Basic life support: do not approach unless it’s safe to do so…

Snake!

In medical education (and others) we’ve been using ‘simulation’ as a training tool. Anyone who has been on a Basic Life Support (BLS) course will be very familiar with the resuscitation mannequins used.

The first thing you are taught to do is to check for danger before approaching the collapsed patient. Of course, in the rainforest, there are unique dangers! Hang-on. Is that a snake? Our instructors go to extraordinary lengths to make each learning opportunity fun and interactive.

We’ve also got a superb mannequin which has LED indicators which measure if you are doing CPR correctly in terms of rate and depth of compression.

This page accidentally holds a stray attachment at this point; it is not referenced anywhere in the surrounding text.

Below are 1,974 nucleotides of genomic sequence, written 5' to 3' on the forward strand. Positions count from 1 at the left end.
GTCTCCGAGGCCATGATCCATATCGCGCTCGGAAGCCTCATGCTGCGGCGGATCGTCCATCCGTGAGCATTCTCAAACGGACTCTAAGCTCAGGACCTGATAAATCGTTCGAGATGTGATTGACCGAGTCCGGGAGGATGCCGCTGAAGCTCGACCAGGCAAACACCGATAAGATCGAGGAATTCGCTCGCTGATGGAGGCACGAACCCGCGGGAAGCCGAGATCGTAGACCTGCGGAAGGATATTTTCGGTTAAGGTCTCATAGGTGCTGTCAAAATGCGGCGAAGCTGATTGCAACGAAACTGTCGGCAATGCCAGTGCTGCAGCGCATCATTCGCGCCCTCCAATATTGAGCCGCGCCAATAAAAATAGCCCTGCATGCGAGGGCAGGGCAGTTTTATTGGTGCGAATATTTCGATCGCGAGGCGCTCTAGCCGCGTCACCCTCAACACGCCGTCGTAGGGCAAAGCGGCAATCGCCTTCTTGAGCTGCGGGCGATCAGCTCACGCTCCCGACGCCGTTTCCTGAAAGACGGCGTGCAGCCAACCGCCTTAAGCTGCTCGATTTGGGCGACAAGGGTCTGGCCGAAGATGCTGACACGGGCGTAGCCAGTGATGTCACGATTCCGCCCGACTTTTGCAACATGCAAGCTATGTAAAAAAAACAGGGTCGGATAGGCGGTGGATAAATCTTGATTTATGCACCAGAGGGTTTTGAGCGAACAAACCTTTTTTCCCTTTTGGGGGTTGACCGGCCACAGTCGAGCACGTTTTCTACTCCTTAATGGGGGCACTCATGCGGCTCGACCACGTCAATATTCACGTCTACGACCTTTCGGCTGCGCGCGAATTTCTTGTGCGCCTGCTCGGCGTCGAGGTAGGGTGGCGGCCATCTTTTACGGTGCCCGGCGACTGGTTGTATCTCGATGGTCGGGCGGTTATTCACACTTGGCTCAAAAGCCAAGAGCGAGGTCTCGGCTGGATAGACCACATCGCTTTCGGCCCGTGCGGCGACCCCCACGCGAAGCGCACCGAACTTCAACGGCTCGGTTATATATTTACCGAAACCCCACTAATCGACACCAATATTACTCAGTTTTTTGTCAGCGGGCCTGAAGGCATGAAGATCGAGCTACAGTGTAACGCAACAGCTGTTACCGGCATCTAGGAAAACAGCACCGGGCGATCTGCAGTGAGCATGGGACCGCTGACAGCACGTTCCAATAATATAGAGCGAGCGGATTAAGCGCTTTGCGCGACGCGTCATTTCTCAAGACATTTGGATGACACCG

As an Emergency Physician, I’ll tell you that early CPR saves lives. Our instructors teach you to recognise cardiac arrest and then perform CPR correctly.

Often, in the field that’s all you have, but you’ll give that person a fighting chance if done early.

Medical studies show that in adults, correctly performed CPR with minimisation of time ‘off the chest’ improves outcome along with early defibrillation (electricity) in certain patients with abnormal heart rhythms. If there is NO electrical activity then defibrillation will do nothing despite what you see in films like Casino Royale (007)!

BTW, the snake was made by Dr Chris. I seriously think he had been spending too much time with the herpetologists. Thanks Chris!

Dipak.

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